When the late Sir Kenneth Newman became commissioner of the Metropolitan police in 1982, he outlined his thoughts on how his officers should behave in what became known as “the little blue book”. Always a tactful man, his passage on freemasonry noted delicately that “the discerning officer will probably consider it wise to forgo the prospect of pleasure and social advantage in freemasonry so as to enjoy the unreserved regard of all those around him”.
More than 30 years later, it will come as a surprise to many that membership of the Freemasons is still causing disquiet within the police. Steve White, the retiring chair of the Police Federation, which represents rank and file officers, told the Guardian this week that he and his colleagues suspected that Freemasons within the service were hampering reforms and acting in an obstructive way. “I find it odd,” he added, “that there are pockets of the organisation where a significant number of representatives are Freemasons.”
Many younger recruits regard Freemasonry as little more than a weird old boys’ club
The Freemasons themselves have denied that there is anything untoward and say that they see no conflict of interest between membership of a masonic lodge and a job in the police. “We are parallel organisations … and have high moral principles and values,” Mike Baker, spokesman for the United Grand Lodge, told the Guardian.
That may well be, but being both a Freemason and a police officer remains just as delicate and conflicted an issue as it did in the 1980s. After Newman’s pronouncement, Freemasons within the Met, some of them in quite senior positions, responded defiantly by setting up their own new lodge called the Manor of St James, and there was little that Newman could do about it. Since then, commissioner after commissioner has made the same point.
The late Lord Imbert also took on the Freemasons when he had the top job at Scotland Yard. So did Lord Condon, and most recently, in 2014, the then commissioner, Bernard Hogan-Howe, said that it would be difficult under human rights legislation to make a register of membership compulsory, but he made it clear that “for me as a police officer, the secrecy of membership is a concern. I think police officers should be transparent: nothing to hide, then why not mention it? My view would be that you ought to be open about your associations.”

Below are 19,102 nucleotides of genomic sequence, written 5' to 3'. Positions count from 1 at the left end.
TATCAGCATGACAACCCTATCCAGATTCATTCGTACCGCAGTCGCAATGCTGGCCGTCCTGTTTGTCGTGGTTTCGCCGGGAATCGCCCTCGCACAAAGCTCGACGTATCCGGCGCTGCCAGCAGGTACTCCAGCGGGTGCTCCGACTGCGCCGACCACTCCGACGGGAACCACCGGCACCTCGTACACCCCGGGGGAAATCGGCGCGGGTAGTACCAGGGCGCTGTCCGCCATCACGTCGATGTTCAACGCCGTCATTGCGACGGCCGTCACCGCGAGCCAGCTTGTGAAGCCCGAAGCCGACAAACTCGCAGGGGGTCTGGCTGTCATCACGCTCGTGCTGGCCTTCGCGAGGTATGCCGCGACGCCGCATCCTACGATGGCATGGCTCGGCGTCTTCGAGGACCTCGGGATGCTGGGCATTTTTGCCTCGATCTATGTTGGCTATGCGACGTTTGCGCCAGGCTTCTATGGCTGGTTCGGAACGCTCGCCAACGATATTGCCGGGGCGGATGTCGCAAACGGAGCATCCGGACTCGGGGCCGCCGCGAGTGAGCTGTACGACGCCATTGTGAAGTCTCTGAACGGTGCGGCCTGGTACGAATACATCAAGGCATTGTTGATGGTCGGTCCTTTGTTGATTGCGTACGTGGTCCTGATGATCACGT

Quite. And there are very good reasons for this distance to be observed, stretching back to the dark days of endemic corruption in the Met and elsewhere from the 1960s to the 1980s, when it emerged that some detectives were even in the very same lodge as career criminals.
Brian – now Lord – Paddick, in his autobiography, Line of Fire, disclosed that both he and and his father had been Freemasons. Paddick himself joined almost as soon as he could, at the age of 21, when he was already an officer working under an unpopular superintendent in west London. “I asked the superintendent if he was ‘on the square’ and his attitude changed completely; suddenly he became my best friend and showed me his Masonic regalia, the decorated apron worn in Masonic meetings … I found his complete volte-face quite disappointing but it was not the last time someone’s attitude to me was to change instantly when he discovered my Masonic links.” Paddick duly decided to give up attending Masonic meetings.
As recently as 1999, a former detective and a Freemason, Duncan Hanrahan, was jailed for more than eight years for conspiracy to rob, supply drugs and pervert the course of justice. It emerged in his Old Bailey trial that he had used a fellow Freemason, who was a serving officer, to help him make contact with another officer, whom he tried unsuccessfully to bribe. And this came just three years after the home affairs select committee had announced: “We believe that nothing so much undermines public confidence in public institutions as the knowledge that some public servants are members of a secret society, one of whose aims is mutual self-advancement.”